Coupe
Chassis Num: E55906
Sold for $17,050 at 2011 Gooding & Company.
This Metropolitan, known internally as Series IV, is an early example of the model's final version. Unlike prior series, this car is fitted with window vents and a trunk lid, which greatly improved access to the trunk. Since new, the car has been treated to a restoration. There is a white continental tire kit and matching hardtop. The interior features new vinyl upholstery and fresh color-matched carpeting. There is an original jack and owner's manual.

In 2011, this vehicle was offered for sale at the Gooding & Company auction held in Amelia Island, Florida. It was estimated to sell for $10,000 - $15,000 and offered without reserve. As bidding came to a close, the car had been sold for the sum of $17,050, inclusive of buyer's premium.
By Daniel Vaughan | Mar 2011
The Nash Metropolitan was built in England by Austin to Nash Specifications. They were introduced to the US and Canada in March of 1954. The Metropolitan was offered in two bodystyles, the 2 door hardtop and convertible. Both models had the same 85 inch wheelbase.

The 1956 model year saw major changes, including styling improvements, two-tone paint options, and an increase in horsepower by 24 percent. The 1500 series replaced the original 1200 series.

The final year for the Nash nameplate was 1957 as American Motors made the decision to drop the Nash and Hudson names and concentrate on the Rambler. The Metropolitan was later sold using the Austin nameplate. The Metropolitan was discontinued in 1962.
By Daniel Vaughan | May 2005
Roadster
This car, owned by Neil Zurcher of FOX-8 TV, has been used for many seasons for Neil's 'One Tank Trip' specials on Channel 8, Cleveland, OH.

Source - Canton Classic Car Museum
Roadster
The Metropolitan was built by Austin on their A40 platform in the United Kingdom between 1954 and 1960 having been penned by Pinin Farina in Italy. It was sold in the United States both by Nash and Hudson dealers prior to 1957 when AMC took over and both brand names were dropped, and by 1959 it was simply a Metropolitan. The second generation, Series 4 (or NK4), 1500, first with 52 horsepower, was built on the Austin A50 platform and claimed a top speed of 78 mph and 40 mph. In 1959 Austin switched to the A55 platform (59 horsepower) and that year some 22,309 units were reportedly produced between both Convertible and Hardtop versions.
The Nash Metropolitan was produced from 1954 through 1962. In 1954 the Nash-Kelvinator Corporation merged with Hudson Motor Car Company to form the American Motors Corporation (AMC). It was the largest corporate merger in the United States history up to that point.

When most other automobile manufacturers of the time were creating large automobiles, the Nash Motor Company set out to produce a small, economical, fuel-efficient vehicle. A concept car was created to gauge public reaction. This concept was the NXI, known as the Nash Experimental International, builit by William J. Flajole. After a number of positive reviews and interest in the vehicle, the decision was made to produce the vehicle. Additional research revealed that it would be more cost-effective to produce the vehicle overseas using existing mechanical components rather than to invest in tooling costs in the United States. After searching and negotiation, the production was handed over to Austin of England. In October of 1953 production began at Austin's Longbridge factory. Bodywork was handled by Fisher & Ludlow. Final assembly was by the Austin Motor Company.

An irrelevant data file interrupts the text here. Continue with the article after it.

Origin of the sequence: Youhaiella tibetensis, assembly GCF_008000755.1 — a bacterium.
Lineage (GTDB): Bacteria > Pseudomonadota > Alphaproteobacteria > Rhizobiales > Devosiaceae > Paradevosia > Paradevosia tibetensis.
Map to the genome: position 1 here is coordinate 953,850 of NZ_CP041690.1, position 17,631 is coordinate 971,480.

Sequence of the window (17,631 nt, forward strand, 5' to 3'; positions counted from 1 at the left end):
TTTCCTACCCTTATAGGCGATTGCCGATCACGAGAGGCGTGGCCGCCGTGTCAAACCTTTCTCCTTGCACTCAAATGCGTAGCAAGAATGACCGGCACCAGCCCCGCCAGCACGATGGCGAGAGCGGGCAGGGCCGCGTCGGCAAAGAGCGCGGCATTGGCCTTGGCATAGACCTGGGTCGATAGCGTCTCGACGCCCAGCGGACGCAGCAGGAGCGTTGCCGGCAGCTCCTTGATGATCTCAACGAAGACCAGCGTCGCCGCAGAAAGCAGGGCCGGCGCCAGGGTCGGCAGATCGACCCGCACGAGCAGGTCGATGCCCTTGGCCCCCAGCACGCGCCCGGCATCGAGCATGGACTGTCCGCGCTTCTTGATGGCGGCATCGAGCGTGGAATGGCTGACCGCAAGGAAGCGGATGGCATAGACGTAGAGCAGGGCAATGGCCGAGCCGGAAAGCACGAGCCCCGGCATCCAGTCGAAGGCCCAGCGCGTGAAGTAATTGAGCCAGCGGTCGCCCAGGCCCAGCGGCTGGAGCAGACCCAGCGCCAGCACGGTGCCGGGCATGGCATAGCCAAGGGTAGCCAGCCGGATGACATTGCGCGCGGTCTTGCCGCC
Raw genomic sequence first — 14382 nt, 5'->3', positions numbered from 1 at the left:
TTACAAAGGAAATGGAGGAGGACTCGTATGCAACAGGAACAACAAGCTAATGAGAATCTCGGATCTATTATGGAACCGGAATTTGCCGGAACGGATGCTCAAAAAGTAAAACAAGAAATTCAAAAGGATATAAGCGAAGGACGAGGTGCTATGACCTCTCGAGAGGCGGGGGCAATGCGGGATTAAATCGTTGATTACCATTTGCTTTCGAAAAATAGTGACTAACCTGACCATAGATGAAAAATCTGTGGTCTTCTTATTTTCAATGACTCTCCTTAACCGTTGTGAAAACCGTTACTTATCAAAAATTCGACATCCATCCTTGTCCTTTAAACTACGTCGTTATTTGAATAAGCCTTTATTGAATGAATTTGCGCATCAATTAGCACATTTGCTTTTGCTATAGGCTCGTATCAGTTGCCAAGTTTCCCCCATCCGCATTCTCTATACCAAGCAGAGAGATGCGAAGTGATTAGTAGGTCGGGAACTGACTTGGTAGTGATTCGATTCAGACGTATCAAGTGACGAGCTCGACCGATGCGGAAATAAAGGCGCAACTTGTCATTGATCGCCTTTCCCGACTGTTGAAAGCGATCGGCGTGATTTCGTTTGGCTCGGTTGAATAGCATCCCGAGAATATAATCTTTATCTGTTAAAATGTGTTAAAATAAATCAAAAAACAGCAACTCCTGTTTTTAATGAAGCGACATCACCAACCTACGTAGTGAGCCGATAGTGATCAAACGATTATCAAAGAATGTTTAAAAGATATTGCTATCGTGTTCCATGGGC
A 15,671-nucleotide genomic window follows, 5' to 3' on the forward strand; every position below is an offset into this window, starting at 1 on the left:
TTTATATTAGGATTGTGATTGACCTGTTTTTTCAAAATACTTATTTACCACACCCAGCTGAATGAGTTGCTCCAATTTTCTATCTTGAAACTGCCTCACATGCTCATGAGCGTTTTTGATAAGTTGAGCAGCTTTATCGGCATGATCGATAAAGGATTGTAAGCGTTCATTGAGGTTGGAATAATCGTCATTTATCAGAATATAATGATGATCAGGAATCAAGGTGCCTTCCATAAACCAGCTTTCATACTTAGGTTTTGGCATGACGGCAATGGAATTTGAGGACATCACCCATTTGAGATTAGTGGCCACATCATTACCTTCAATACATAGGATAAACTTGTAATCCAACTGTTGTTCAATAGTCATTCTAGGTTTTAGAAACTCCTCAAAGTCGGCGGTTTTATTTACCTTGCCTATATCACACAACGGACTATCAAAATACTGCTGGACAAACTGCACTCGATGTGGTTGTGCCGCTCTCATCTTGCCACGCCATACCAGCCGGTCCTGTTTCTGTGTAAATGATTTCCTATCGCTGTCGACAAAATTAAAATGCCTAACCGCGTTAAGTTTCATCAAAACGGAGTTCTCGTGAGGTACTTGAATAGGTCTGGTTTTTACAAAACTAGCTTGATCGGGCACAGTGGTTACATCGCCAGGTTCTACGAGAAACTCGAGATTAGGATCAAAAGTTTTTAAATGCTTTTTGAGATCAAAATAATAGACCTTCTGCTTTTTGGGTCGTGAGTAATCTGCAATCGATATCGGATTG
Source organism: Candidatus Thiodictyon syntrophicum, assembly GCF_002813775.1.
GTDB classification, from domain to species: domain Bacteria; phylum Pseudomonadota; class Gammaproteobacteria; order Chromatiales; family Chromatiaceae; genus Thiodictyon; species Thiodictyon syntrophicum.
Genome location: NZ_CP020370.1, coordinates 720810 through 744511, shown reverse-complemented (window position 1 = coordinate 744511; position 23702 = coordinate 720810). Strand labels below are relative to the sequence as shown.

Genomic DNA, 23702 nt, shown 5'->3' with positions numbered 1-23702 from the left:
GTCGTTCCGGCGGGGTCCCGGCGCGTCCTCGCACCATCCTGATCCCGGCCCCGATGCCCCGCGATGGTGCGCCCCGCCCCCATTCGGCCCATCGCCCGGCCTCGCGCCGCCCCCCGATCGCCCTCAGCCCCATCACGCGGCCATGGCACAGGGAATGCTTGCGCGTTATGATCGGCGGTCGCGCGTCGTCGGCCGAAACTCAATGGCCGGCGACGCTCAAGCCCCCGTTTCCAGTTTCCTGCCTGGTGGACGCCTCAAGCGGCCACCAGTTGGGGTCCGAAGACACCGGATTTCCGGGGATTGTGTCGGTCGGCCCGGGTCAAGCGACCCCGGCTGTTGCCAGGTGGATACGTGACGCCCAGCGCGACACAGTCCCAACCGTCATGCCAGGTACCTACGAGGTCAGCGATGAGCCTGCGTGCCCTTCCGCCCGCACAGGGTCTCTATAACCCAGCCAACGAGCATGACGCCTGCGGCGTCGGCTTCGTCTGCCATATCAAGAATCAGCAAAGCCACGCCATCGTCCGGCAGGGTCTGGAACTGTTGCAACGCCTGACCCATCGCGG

The Nash Metropolitan was available in two body-styles, a hardtop or convertible. They rested on an 85-inch wheelbase and weighed just 1800 lbs. Power was from the Austin four-cylinder A-series engine which sent the power through a three-speed manual gearbox to the rear wheels. A change was made to the B-series engine after 10,000 examples had been produced.

In 1956 the Metropolitan was redesigned and the engine capacity was enlarged from 1200cc to 1500cc. Two-tone paint schemes and chrome trim could now be found on the exterior. The non-functional hood scoop was removed.

Power was again improved in 1959, now reaching 55 horsepower. This was also the year that had its greatest number of sales for any given year.

Production continued until 1961 though there were still enough product to continue sales until March of 1962. In total, 95,000 examples of the Metropolitan had been sold to US Customers. About 9,400 examples were sold to United Kingdom customers.
By Daniel Vaughan | Dec 2006

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